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The Salt
12:17 pm
Thu February 21, 2013

This Music Is Bananas (Really)

Making a banana piano is easy with the MaKey MaKey.
Jay Silver/Flickr

Originally published on Mon February 25, 2013 12:26 pm

Fresh produce has never been hipper.

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The Two-Way
12:07 pm
Thu February 21, 2013

Pew: U.S. Catholics Divided On Future Of The Church

A silhouette of St. Peter's statue in front of St. Peter's Basilica is seen from the Vatican Gardens.
Franco Origlia Getty Images

Catholics in the United States are divided over what they want from their next pontiff, a new poll from the Pew Forum on Religion & Public Life finds.

While a majority (58 percent) say it would be "good" if the next pope allows priests to marry and 60 percent said it would be good if the new pope is from the "developing world," that majority narrows when they asked a broader question.

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The Two-Way
12:04 pm
Thu February 21, 2013

Sen. Graham Says 4,700 Killed In U.S. Drone Strikes

U.S. "Predator" drone over Afghanistan in Jan. 2009.
Joel Saget AFP/Getty Images

Originally published on Thu February 21, 2013 2:09 pm

We've all heard that drone strikes directed against al-Qaida and other militants have been on the rise, but now Sen. Lindsey Graham, R-S.C., has put a number on deaths by U.S. unmanned aerial vehicle: 4,700.

Graham, a member of the Senate Armed Services Committee, rattled off the death toll during a talk he gave to the Easley Rotary Club in Easley, S.C., Tuesday afternoon.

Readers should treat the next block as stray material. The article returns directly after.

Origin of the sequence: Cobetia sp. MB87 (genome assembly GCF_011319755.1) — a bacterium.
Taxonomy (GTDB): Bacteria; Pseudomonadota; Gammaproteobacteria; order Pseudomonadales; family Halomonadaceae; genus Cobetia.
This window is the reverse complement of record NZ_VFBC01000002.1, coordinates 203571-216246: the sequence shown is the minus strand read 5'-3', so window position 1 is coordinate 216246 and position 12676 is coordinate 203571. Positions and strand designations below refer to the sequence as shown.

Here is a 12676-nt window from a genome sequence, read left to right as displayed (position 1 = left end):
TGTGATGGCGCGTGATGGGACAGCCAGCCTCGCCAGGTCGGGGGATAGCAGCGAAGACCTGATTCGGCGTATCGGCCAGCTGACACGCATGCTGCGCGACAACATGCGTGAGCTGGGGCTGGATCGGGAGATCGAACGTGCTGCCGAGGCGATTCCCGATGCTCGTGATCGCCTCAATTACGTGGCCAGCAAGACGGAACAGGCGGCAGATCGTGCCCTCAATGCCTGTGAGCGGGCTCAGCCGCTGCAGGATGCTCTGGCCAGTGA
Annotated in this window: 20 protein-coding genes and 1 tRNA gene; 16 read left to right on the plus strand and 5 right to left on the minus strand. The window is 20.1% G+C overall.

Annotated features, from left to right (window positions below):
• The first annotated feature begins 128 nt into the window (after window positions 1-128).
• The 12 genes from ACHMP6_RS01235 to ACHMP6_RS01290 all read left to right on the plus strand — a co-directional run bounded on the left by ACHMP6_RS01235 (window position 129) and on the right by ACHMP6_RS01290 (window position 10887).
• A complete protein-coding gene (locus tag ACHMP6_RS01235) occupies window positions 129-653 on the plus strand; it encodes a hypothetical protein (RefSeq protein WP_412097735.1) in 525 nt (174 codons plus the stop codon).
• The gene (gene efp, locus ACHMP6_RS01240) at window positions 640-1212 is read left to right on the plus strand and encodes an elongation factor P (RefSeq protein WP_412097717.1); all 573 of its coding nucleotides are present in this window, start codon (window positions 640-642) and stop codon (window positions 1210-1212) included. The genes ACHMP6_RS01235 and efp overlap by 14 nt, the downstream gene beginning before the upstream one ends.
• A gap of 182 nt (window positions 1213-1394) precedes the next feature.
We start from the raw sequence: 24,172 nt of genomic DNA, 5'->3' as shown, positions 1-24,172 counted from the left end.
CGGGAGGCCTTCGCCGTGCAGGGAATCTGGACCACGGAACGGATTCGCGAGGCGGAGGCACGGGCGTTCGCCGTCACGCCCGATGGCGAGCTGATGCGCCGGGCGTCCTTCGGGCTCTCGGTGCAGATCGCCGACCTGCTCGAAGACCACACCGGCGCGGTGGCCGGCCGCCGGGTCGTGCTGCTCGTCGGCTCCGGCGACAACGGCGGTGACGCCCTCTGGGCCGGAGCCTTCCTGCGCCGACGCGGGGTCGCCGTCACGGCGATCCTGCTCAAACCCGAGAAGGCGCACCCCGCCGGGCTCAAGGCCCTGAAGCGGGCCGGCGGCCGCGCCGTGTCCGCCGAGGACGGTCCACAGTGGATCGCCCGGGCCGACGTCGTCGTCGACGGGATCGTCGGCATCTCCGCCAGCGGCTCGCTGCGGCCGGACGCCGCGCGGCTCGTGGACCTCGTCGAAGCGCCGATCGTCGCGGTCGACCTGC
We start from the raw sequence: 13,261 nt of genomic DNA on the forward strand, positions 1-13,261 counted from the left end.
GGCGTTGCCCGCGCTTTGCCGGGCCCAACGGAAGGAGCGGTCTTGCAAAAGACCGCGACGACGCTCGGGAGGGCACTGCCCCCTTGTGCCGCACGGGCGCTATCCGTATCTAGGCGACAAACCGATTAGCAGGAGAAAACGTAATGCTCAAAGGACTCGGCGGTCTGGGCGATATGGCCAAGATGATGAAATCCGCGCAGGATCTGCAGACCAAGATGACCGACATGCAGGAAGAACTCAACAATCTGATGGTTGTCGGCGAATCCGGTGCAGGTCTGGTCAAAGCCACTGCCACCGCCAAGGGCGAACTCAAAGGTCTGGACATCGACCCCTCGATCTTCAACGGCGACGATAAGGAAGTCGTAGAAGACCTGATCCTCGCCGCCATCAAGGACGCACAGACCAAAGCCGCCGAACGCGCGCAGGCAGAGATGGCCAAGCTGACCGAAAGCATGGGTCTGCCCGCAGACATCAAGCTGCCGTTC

"We've killed 4,700," Graham said.

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The Two-Way
11:54 am
Thu February 21, 2013

Want To Be In The Dark? Death Valley Is Among 20 Recommended Places

The Racetrack area in Death Valley National Park, which boasts one of the darkest night skies in the U.S.
Dan Duriscoe National Park Service

Originally published on Thu February 21, 2013 12:29 pm

Hearing that the International Dark Sky Association has declared that Death Valley National Park is now the world's largest "international dark sky park" sent us in search of other places that the organization recommends if you really like "star-filled nights."

The association, which tries to "call attention to the hazards of light pollution," has recognized:

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13.7: Cosmos And Culture
11:53 am
Thu February 21, 2013

Convergent Evolution: Hyenas Offer Clues To The Human Past

Spotted hyena cubs socialize at their communal den in the Maasai Mara National Reserve, Kenya
Courtesy of Deanna Russell

When anthropologists work to reconstruct the lives of our own ancestors we bring together multiple sources of information. We look at fossils and material culture, such as ancient tool technologies. We even look at animals alive today whose behavioral patterns might provide clues to our past.

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Shots - Health News
11:26 am
Thu February 21, 2013

Hospitals Clamp Down On Early Elective Births

Waiting may be hard, but it's worth it.